by Douglas Messerli
Jean Castanyer, Jacques Prévert, and Jean Renoir (screenplay), Jean Renoir (director) Le Crime de Monsieur Lange (The Crime of Monsieur Lange) / 1936
Jean Renoir’s 1936 film, The Crime of Monsieur Lange, is a hefty mix of a murder tale and comedy, dipped in a syrup of politics and love.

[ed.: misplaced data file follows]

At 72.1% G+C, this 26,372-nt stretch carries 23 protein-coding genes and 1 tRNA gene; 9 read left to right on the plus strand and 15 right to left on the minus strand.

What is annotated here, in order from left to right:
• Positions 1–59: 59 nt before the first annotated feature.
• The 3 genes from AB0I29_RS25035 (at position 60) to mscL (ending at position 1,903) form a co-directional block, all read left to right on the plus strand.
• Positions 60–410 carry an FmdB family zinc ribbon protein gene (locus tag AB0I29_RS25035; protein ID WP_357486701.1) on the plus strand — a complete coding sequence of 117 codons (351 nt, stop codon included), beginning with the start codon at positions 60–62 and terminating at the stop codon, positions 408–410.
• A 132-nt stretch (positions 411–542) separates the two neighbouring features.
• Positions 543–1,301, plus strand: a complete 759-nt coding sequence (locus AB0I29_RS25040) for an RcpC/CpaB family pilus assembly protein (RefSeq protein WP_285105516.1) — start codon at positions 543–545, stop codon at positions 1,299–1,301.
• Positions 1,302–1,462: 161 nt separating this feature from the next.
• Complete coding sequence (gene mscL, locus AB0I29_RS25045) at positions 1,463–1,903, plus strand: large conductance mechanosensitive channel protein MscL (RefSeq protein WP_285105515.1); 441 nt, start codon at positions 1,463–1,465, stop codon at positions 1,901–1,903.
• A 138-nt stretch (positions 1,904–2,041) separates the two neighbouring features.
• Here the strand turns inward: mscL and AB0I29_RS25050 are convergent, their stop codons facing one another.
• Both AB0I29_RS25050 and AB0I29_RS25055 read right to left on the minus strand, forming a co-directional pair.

Made during Renoir’s flirtation with and, soon, open embracement with the Communist Party (the very next year Renoir made a promotional film for the Party), it is one of the loveliest films of his early period. In this light story, there are only a couple of dark scenes, but they are among the most important. One, is the scene in which Charles’ girlfriend, having been impregnated by Battala’s rape, is giving birth: the child dies, but the mother thankfully survives. The other is the scene of the crime. As Battala, revealing himself to Lange, moves toward the right and out of the frame, Renoir pans his camera on a circular arc to the left, revealing the collective still celebrating within, before returning to the source of their previous distress, the villain finally showing his face to Lange. Battala is represented through angles, at a pitch; he is, we recall, a man who has angled and pitched his way through life. Lange, on the other hand, has been strengthened and emboldened by the circle of his friends. In this remarkable cinematic encounter, we realize that the dreamer has finally awakened. He acts to kill a man who has already long been spiritually dead.